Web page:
You’ve been selected for an interview. Chosen among many qualified candidates, you feel strong and self-assured. Dressed for success, you present a determined handshake, solid interview answers, and polished resume. You leave the conference room with head held high, giving only a fleeting glance to the row of candidates seated outside.
And then, you wait. You write a thank you note. Turn the ringer up on your phone. Check your email to make sure it’s updating properly. Interview responses churn in your mind until doubt slowly dampens your hope.
Job Rejection Faux Pas #1: The Silent Treatment
In business, people and relationships matter. The silent treatment, like the scenario above, is the worst way to reject a candidate. It shows disrespect to the interview process and can irrevocably harm any future relationship between the business and candidate. It’s easy for a hiring manager to get excited about a new hire and forget the other applicants. But, when ignored, the candidate may form an unfavorable opinion of the company and share this with friends and co-workers. Writer Maya Angelou cautions: “People will forget what you said, people will forget what you did, but people will never forget how you made them feel.”
Job Rejection Faux Pas #2: Lack of Up-Front Communication
A candidate should go into a job interviewing situation with knowledge of the hiring process up front. This can be easily communicated when the interview is set up or confirmed. Companies should establish procedures regarding application process, timeline, number of interviews, compensation range, and communicate this to potential candidates. This eliminates frustration, establishes good rapport, and realistic expectations for both parties.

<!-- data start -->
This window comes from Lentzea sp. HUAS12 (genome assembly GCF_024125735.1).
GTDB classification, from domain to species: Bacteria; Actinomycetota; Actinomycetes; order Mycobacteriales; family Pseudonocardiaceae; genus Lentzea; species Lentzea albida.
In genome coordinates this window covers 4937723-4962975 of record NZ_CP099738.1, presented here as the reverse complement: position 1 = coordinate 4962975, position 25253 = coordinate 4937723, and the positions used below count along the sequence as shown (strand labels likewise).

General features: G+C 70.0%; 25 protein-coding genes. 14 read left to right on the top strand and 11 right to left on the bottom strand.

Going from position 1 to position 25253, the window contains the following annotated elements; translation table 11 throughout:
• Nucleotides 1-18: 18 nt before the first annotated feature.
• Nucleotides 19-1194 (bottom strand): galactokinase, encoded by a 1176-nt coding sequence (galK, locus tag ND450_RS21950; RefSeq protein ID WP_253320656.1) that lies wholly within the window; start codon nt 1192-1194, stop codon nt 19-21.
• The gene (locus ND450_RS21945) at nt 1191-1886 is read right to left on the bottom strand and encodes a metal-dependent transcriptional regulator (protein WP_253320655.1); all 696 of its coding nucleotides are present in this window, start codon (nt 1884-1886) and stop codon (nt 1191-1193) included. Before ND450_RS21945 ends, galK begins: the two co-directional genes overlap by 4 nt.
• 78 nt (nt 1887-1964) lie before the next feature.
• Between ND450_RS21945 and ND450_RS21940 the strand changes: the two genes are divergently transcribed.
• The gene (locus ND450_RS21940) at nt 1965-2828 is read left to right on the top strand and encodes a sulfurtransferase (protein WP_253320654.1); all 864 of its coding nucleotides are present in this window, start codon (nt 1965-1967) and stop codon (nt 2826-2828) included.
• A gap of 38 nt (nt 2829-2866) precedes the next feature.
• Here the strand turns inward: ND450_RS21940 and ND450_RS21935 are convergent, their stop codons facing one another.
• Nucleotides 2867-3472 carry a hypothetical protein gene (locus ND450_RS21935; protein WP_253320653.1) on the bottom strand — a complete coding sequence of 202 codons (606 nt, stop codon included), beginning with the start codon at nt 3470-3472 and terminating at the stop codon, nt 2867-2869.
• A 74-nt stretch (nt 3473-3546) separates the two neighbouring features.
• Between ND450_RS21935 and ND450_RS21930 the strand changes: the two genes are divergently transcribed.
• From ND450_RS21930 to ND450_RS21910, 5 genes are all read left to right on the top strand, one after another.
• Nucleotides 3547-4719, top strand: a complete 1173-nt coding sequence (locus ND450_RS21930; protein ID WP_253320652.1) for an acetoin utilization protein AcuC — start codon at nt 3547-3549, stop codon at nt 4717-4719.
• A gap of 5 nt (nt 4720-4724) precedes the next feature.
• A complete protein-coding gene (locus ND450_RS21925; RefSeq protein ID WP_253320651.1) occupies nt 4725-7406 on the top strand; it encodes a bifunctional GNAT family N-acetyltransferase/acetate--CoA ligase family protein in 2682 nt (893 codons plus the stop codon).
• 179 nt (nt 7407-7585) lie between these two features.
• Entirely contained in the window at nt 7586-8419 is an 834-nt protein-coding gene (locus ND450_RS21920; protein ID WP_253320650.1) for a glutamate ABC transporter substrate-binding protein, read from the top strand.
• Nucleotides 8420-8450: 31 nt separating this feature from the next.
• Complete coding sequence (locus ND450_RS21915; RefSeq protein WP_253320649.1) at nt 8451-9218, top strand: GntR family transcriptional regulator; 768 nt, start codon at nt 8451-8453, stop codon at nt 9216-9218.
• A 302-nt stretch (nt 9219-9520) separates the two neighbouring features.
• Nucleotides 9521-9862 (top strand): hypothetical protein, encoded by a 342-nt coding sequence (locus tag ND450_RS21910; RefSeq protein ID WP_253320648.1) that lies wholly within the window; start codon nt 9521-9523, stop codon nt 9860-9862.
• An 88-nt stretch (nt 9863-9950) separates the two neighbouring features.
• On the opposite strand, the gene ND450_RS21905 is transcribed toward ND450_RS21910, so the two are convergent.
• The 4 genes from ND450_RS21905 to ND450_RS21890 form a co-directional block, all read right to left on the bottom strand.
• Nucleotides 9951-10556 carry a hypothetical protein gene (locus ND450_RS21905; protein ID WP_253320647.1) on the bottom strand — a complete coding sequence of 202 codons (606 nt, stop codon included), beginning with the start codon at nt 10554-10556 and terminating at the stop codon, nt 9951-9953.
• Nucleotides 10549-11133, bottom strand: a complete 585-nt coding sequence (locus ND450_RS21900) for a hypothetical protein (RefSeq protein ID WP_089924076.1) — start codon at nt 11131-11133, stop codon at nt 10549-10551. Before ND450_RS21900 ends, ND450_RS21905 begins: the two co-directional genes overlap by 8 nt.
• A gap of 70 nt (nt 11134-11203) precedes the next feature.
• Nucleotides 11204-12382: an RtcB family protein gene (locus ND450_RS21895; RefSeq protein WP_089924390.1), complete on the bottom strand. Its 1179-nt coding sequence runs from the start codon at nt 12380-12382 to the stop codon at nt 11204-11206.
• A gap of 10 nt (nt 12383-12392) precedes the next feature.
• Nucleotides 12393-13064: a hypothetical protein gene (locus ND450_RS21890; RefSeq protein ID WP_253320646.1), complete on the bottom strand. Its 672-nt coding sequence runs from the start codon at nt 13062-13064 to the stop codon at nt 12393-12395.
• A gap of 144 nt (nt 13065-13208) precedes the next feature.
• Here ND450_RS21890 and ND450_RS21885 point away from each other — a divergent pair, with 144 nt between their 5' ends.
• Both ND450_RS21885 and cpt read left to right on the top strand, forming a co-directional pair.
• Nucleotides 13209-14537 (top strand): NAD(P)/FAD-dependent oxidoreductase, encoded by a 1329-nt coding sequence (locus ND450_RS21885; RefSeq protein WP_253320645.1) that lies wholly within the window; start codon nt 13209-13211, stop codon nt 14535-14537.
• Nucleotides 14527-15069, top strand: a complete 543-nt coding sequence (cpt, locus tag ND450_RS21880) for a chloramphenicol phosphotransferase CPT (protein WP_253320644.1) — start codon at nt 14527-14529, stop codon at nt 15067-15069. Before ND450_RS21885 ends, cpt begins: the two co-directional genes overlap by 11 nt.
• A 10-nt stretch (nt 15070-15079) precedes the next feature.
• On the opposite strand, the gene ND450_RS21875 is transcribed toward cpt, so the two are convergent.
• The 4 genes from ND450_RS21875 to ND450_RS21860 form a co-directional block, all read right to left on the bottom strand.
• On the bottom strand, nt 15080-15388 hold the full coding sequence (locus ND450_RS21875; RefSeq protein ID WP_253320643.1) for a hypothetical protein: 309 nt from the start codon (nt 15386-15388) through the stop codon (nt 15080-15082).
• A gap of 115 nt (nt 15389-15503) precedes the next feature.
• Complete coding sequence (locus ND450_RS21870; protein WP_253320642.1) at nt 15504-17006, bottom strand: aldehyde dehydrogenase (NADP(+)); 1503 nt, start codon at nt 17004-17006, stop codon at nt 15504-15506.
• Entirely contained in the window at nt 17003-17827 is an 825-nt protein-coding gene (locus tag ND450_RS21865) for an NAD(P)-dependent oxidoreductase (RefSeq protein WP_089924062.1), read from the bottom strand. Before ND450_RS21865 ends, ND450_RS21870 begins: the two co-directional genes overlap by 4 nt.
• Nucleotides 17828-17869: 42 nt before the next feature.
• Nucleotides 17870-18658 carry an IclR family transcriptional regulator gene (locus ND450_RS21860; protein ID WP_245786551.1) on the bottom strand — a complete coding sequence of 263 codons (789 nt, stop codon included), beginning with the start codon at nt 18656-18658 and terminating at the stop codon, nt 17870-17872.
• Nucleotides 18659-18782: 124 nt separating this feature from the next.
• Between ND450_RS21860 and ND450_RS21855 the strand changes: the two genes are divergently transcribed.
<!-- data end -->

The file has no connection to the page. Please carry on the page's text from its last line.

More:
Job Rejection Faux Pas #3: Lack of Personalized Feedback after the Interview
Giving a candidate constructive feedback is a good business practice. This goes beyond the rote email that “qualifications did not match” and instead offers more personalized specifics. Businesses may want to mention a particular technical skill or experience in a particular area that became the differentiator.
Feedback can also be positive. Perhaps the candidate has excellent skills and qualities but would be a better match in a different position or job title. Useful feedback will go a long way in creating a positive experience.
A candidate’s interviewing experience reflects on a company’s brand. Artemis knows that recruiting takes a combination of relationship building and finesse. We are experts providing qualified candidates for critical hiring needs. Contact us to learn how our team can help you manage your decision process. Recruiting experience and good communication matter– in EVERY aspect of the hiring process.